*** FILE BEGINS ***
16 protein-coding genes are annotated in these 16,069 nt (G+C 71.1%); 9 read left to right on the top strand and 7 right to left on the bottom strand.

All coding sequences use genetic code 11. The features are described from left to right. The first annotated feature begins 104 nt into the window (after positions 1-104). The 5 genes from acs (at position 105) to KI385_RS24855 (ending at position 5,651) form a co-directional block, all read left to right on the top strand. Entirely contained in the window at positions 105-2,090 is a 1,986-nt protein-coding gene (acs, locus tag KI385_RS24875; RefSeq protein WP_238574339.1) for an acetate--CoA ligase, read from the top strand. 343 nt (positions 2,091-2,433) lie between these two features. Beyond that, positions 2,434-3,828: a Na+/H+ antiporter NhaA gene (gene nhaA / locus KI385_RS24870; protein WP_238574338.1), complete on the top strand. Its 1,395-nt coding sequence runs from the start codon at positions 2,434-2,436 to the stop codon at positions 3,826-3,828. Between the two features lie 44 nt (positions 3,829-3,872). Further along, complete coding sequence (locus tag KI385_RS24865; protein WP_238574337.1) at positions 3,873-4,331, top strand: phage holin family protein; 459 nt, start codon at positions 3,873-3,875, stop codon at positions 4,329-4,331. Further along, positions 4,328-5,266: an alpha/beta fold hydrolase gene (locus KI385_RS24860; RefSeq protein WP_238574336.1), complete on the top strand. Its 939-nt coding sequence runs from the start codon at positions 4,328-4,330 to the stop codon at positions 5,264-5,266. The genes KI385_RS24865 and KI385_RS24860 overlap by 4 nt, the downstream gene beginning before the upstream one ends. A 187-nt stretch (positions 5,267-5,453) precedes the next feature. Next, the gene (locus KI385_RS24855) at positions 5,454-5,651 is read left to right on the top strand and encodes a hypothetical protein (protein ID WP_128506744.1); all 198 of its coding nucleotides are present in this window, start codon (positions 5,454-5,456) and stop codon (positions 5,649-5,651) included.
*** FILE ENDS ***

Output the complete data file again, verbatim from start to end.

16 protein-coding genes are annotated in these 16,069 nt (G+C 71.1%); 9 read left to right on the top strand and 7 right to left on the bottom strand.

All coding sequences use genetic code 11. The features are described from left to right. The first annotated feature begins 104 nt into the window (after positions 1-104). The 5 genes from acs (at position 105) to KI385_RS24855 (ending at position 5,651) form a co-directional block, all read left to right on the top strand. Entirely contained in the window at positions 105-2,090 is a 1,986-nt protein-coding gene (acs, locus tag KI385_RS24875; RefSeq protein WP_238574339.1) for an acetate--CoA ligase, read from the top strand. 343 nt (positions 2,091-2,433) lie between these two features. Beyond that, positions 2,434-3,828: a Na+/H+ antiporter NhaA gene (gene nhaA / locus KI385_RS24870; protein WP_238574338.1), complete on the top strand. Its 1,395-nt coding sequence runs from the start codon at positions 2,434-2,436 to the stop codon at positions 3,826-3,828. Between the two features lie 44 nt (positions 3,829-3,872). Further along, complete coding sequence (locus tag KI385_RS24865; protein WP_238574337.1) at positions 3,873-4,331, top strand: phage holin family protein; 459 nt, start codon at positions 3,873-3,875, stop codon at positions 4,329-4,331. Further along, positions 4,328-5,266: an alpha/beta fold hydrolase gene (locus KI385_RS24860; RefSeq protein WP_238574336.1), complete on the top strand. Its 939-nt coding sequence runs from the start codon at positions 4,328-4,330 to the stop codon at positions 5,264-5,266. The genes KI385_RS24865 and KI385_RS24860 overlap by 4 nt, the downstream gene beginning before the upstream one ends. A 187-nt stretch (positions 5,267-5,453) precedes the next feature. Next, the gene (locus KI385_RS24855) at positions 5,454-5,651 is read left to right on the top strand and encodes a hypothetical protein (protein ID WP_128506744.1); all 198 of its coding nucleotides are present in this window, start codon (positions 5,454-5,456) and stop codon (positions 5,649-5,651) included.